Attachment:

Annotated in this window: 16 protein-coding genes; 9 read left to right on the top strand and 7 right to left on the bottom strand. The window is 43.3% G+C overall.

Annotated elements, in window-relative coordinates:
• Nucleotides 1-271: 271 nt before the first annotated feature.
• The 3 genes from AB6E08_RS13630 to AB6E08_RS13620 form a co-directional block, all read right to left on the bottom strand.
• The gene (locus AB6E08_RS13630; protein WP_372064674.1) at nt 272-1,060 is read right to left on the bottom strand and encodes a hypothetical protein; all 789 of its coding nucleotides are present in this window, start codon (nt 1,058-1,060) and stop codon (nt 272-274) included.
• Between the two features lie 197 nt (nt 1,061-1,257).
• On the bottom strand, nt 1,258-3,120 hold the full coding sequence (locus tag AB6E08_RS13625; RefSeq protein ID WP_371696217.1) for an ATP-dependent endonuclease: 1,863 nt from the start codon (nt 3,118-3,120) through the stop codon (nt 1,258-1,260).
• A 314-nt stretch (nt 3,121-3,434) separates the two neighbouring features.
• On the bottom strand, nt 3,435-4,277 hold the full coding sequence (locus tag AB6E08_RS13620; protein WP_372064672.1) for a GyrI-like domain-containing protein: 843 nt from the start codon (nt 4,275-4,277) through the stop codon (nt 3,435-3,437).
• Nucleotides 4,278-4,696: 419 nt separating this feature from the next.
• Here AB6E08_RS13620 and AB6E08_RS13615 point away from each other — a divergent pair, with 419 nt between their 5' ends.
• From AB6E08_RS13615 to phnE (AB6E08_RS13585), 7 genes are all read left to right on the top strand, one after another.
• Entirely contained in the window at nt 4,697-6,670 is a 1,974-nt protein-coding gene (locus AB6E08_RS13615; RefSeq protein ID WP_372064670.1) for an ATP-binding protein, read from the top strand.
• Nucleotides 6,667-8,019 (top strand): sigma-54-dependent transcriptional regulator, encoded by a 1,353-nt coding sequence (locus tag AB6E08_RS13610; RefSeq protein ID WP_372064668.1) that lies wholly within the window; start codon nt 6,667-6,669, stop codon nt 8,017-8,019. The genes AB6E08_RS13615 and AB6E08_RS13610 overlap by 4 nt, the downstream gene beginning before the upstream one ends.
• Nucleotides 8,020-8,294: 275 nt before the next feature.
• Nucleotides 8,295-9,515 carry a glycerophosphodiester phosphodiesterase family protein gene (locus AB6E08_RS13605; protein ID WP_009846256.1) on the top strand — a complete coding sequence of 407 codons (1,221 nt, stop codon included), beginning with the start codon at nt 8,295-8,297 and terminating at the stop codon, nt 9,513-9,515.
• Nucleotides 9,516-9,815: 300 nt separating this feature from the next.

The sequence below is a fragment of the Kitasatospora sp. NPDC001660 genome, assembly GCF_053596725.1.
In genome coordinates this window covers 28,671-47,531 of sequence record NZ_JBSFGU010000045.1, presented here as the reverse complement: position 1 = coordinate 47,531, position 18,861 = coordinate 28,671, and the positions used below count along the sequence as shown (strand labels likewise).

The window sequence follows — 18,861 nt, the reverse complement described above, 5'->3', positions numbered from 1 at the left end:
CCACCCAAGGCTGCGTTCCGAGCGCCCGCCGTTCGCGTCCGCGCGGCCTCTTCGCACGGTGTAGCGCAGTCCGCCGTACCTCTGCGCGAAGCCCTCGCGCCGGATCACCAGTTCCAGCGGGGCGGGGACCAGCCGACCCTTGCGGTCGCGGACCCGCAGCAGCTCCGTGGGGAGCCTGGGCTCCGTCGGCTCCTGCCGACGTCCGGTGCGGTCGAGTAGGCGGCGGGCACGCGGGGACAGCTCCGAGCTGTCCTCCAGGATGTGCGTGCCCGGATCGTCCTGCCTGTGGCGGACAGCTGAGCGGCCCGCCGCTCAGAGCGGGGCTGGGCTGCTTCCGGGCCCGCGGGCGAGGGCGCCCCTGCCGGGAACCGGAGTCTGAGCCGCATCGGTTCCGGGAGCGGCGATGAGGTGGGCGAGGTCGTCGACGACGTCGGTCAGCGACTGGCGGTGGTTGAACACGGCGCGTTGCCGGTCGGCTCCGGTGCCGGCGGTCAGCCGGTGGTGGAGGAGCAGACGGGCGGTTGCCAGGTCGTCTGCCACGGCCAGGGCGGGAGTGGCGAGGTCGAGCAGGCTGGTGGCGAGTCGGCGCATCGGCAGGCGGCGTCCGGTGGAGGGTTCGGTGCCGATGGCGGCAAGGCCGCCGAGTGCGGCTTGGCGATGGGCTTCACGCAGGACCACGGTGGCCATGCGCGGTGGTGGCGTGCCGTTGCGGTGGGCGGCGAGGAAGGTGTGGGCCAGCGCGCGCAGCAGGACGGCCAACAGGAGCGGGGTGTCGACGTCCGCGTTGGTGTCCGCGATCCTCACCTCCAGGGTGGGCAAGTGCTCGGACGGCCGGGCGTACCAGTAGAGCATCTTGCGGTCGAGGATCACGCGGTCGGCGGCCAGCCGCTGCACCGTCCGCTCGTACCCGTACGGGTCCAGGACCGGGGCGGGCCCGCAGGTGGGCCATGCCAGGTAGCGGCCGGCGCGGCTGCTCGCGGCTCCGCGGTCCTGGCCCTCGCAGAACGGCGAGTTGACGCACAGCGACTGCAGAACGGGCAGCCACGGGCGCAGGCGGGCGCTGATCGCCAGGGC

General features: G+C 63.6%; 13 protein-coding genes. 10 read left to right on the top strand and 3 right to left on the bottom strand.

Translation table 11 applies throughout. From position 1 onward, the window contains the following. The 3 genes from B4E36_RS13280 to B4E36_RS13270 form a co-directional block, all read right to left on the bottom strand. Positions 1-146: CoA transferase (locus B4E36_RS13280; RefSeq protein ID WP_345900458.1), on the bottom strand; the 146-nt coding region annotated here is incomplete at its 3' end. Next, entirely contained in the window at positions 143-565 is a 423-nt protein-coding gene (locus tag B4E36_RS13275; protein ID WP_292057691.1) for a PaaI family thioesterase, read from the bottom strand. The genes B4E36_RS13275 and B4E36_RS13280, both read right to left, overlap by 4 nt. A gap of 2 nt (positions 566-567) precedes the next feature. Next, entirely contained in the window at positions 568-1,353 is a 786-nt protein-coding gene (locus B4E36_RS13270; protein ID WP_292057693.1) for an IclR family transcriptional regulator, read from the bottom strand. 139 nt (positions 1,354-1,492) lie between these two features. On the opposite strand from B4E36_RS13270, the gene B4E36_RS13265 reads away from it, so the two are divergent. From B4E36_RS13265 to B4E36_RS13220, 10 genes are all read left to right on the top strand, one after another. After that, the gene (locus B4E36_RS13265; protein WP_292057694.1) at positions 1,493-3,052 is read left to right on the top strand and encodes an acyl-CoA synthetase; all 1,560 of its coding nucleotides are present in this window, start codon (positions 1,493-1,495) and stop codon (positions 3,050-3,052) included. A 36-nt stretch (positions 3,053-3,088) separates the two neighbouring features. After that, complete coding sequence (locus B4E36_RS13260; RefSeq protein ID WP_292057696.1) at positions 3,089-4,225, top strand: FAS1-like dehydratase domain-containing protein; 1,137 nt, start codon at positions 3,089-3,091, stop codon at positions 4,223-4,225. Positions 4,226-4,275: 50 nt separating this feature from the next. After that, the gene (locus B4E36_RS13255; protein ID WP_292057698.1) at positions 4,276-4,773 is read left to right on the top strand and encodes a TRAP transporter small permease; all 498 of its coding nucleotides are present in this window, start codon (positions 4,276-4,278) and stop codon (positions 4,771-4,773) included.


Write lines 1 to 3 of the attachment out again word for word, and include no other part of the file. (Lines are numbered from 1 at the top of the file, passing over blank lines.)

Annotated in this window: 16 protein-coding genes; 9 read left to right on the top strand and 7 right to left on the bottom strand. The window is 43.3% G+C overall.

Annotated elements, in window-relative coordinates:
• Nucleotides 1-271: 271 nt before the first annotated feature.